When you message or call someone on Skype normally, your computer randomly generates a session key which encrypts the data. This key is also sent to your recipient so they are able to decrypt it.

However, when a request is made by a government authority, Skype can surreptitiously alter the session key generated by your device to one generated on its servers. When the message, video, and voice data travels through Skype’s servers, it can then intercept the information, decrypting it for the authorities.

Will a VPN stop this from happening?

Honestly? Probably not, no.

It’s not entirely clear what Microsoft’s protocol is here. If you use a VPN to alter your IP address to a country outside of China, the US, or Russia, it’s possible you will eliminate the risk that you’re being eavesdropped on. But it’s also just as possible that your information will be handed over by Microsoft, regardless of where you are in the world.

Ultimately, when you are using Skype, your data is going to pass through Microsoft’s servers at some point or other, without VPN encryption. You cannot avoid this. You can only try a different VoIP service if this is an issue.

That said, it is important to understand that such surveillance probably isn’t being used on a vast scale to gather large amounts of data. Rather, it is more likely to happen on a case-by-case basis where certain individuals are targeted by authorities.

Don’t use TOM-Skype if you’re in China

As a final note, if you are living in China and you had to download Skype from the Microsoft website without a VPN, it is highly likely you’ll end up downloading TOM-Skype. It may look the same, but this is the version of Skype that’s China-compliant. It allows Chinese authorities to censor and spy on your conversations.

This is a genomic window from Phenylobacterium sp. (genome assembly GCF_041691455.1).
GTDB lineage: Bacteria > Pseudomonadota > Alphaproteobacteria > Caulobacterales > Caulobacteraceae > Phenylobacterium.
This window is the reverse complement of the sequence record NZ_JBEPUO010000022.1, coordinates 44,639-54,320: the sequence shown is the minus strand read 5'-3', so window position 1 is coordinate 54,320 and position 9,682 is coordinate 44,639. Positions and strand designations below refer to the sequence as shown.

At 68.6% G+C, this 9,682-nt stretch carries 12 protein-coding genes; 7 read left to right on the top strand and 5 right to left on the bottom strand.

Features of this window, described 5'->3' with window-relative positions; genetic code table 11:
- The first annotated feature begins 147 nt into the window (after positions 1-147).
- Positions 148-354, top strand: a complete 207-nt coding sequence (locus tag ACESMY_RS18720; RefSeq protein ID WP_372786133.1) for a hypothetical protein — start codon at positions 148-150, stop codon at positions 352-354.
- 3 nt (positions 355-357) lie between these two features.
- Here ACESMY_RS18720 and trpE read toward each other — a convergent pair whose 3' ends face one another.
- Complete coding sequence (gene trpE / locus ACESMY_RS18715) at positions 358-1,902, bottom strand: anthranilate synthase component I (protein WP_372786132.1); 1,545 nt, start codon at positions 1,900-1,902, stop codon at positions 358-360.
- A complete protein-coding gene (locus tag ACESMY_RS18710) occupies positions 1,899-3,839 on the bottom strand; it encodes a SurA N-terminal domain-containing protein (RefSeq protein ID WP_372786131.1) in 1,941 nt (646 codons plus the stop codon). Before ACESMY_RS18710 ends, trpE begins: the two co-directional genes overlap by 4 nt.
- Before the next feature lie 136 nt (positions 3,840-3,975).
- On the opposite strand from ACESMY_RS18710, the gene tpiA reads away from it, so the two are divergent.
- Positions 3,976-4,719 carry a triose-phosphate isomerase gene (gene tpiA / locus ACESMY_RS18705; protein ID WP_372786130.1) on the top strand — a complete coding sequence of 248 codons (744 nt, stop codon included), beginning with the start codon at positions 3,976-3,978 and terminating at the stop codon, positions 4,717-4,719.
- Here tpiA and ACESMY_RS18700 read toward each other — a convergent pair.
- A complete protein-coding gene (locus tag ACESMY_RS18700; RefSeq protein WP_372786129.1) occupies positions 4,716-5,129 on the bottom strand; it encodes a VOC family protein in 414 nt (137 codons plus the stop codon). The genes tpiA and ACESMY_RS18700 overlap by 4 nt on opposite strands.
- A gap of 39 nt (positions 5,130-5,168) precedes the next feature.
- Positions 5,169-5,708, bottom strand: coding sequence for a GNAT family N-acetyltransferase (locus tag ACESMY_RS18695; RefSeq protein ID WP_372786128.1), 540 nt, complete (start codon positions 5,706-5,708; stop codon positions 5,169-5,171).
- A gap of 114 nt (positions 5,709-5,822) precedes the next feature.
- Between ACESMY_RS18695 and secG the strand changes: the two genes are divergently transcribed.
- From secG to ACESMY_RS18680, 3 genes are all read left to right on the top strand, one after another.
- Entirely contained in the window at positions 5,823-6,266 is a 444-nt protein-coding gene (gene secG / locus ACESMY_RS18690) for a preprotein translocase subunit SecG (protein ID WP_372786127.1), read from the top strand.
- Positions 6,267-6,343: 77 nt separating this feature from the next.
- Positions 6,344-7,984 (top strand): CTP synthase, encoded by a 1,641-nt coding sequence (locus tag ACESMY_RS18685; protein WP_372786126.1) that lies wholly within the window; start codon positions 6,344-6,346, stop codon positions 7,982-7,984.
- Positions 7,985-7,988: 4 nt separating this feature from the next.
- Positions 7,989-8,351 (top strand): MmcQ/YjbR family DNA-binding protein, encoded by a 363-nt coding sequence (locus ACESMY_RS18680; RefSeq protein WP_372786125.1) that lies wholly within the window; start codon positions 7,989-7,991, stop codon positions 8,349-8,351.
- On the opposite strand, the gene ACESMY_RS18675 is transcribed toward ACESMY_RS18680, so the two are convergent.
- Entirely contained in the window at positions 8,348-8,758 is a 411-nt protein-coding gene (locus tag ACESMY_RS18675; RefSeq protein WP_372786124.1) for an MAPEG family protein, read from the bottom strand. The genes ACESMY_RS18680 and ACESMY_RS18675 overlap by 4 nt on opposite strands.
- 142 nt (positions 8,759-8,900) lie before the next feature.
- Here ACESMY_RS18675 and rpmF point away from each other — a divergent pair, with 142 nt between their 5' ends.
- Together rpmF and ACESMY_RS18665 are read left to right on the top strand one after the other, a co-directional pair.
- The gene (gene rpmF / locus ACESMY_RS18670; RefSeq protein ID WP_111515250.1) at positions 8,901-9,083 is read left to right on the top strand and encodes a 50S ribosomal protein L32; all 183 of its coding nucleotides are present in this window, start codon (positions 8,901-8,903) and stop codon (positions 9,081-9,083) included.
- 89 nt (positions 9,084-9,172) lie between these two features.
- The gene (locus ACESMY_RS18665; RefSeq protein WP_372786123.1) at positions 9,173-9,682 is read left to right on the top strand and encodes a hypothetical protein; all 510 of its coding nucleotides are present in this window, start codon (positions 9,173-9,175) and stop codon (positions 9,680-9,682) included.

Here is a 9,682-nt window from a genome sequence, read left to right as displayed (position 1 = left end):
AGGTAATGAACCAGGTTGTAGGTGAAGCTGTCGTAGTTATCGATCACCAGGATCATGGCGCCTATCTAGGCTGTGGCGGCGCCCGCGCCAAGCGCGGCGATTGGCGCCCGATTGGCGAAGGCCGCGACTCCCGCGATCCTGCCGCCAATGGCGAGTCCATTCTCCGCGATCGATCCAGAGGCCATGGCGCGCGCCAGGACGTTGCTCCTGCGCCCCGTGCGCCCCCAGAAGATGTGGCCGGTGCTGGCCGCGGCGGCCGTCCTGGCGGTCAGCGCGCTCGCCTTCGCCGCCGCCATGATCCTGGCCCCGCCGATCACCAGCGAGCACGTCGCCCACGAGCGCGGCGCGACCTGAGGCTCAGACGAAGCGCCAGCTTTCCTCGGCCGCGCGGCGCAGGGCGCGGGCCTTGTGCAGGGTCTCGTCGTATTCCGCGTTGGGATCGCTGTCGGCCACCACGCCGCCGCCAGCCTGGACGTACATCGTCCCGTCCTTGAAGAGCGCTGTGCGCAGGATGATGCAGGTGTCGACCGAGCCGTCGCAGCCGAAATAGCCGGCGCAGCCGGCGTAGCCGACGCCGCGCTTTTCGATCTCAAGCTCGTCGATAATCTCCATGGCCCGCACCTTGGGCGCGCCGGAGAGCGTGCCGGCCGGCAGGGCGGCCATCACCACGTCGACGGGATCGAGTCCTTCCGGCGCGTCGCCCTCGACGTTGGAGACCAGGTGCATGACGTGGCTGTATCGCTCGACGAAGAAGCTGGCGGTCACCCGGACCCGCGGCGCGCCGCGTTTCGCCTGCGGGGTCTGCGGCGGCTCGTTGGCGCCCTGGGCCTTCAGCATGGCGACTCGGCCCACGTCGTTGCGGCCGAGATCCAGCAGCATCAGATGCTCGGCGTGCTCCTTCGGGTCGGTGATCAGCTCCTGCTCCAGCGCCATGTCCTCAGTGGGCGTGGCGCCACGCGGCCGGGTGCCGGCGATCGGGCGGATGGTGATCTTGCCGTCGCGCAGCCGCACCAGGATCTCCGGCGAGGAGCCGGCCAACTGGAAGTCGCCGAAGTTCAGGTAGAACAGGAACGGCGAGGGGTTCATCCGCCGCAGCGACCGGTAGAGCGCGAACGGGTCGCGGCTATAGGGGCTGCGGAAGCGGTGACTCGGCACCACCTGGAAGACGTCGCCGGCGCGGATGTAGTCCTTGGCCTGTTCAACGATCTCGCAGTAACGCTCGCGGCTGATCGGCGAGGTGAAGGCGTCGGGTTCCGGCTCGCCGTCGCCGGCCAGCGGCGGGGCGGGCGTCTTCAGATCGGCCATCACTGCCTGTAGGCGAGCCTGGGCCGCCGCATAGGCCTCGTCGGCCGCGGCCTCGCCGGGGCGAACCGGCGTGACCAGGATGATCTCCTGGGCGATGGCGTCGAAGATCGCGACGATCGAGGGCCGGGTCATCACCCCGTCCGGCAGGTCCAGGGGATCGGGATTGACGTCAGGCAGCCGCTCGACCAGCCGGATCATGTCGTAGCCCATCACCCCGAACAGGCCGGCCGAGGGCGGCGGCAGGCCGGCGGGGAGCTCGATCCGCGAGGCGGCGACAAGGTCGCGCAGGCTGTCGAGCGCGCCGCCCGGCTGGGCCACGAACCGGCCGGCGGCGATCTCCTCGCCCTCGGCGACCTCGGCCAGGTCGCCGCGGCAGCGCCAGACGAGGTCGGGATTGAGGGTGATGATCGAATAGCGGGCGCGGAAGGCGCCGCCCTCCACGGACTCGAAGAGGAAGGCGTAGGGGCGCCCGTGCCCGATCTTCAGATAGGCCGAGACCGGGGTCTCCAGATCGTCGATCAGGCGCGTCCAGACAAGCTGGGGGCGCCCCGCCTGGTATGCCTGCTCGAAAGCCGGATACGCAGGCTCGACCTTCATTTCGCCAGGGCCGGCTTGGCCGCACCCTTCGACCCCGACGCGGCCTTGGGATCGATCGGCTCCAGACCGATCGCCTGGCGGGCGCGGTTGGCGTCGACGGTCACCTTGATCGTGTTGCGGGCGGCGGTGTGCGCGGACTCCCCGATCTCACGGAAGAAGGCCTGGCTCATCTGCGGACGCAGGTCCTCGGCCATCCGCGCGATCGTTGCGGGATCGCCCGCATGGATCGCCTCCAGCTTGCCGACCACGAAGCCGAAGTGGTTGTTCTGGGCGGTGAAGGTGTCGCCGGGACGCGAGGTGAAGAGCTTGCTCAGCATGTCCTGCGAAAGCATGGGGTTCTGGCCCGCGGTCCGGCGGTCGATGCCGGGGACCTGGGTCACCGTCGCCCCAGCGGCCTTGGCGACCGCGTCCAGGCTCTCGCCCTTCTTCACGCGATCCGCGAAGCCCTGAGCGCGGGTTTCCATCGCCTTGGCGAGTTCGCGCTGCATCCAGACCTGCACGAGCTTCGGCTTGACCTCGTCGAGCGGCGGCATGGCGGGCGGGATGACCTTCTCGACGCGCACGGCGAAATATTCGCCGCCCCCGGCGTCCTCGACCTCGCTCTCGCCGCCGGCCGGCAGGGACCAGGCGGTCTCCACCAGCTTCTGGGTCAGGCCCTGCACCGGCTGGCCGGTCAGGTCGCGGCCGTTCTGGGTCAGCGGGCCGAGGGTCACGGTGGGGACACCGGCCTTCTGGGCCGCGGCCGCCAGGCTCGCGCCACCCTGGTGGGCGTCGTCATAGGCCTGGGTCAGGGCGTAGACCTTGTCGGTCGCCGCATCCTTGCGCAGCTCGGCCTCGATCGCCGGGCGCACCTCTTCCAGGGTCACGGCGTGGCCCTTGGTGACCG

Instead, download the international version using a VPN. This is the one Chinese authorities can’t hack into, at least not without the assistance and permission of Skype (Microsoft).

What is a VPN?

VPN stands for virtual private network. A VPN encrypts all of your traffic from the internet, routing it through an intermediate server in the destination of your choice. The server creates your location and the encryption keeps your online activity hidden.

So when you live or visit a country that’s blocked Skype, you just need to use a VPN server to connect to a country that has not banned Skype.

This is often quite simple to do, you just download a VPN app, log in, choose your country, and connect. As soon as your device and the VPN server are connected through an encrypted tunnel, you can start using Skype just like you usually would. Choosing a server that’s near to you geographically will offer the best results.

When you enable a VPN, your ISP cannot see your Skype usage, but this is not meant as an encouragement to use Skype in a country where it is illegal.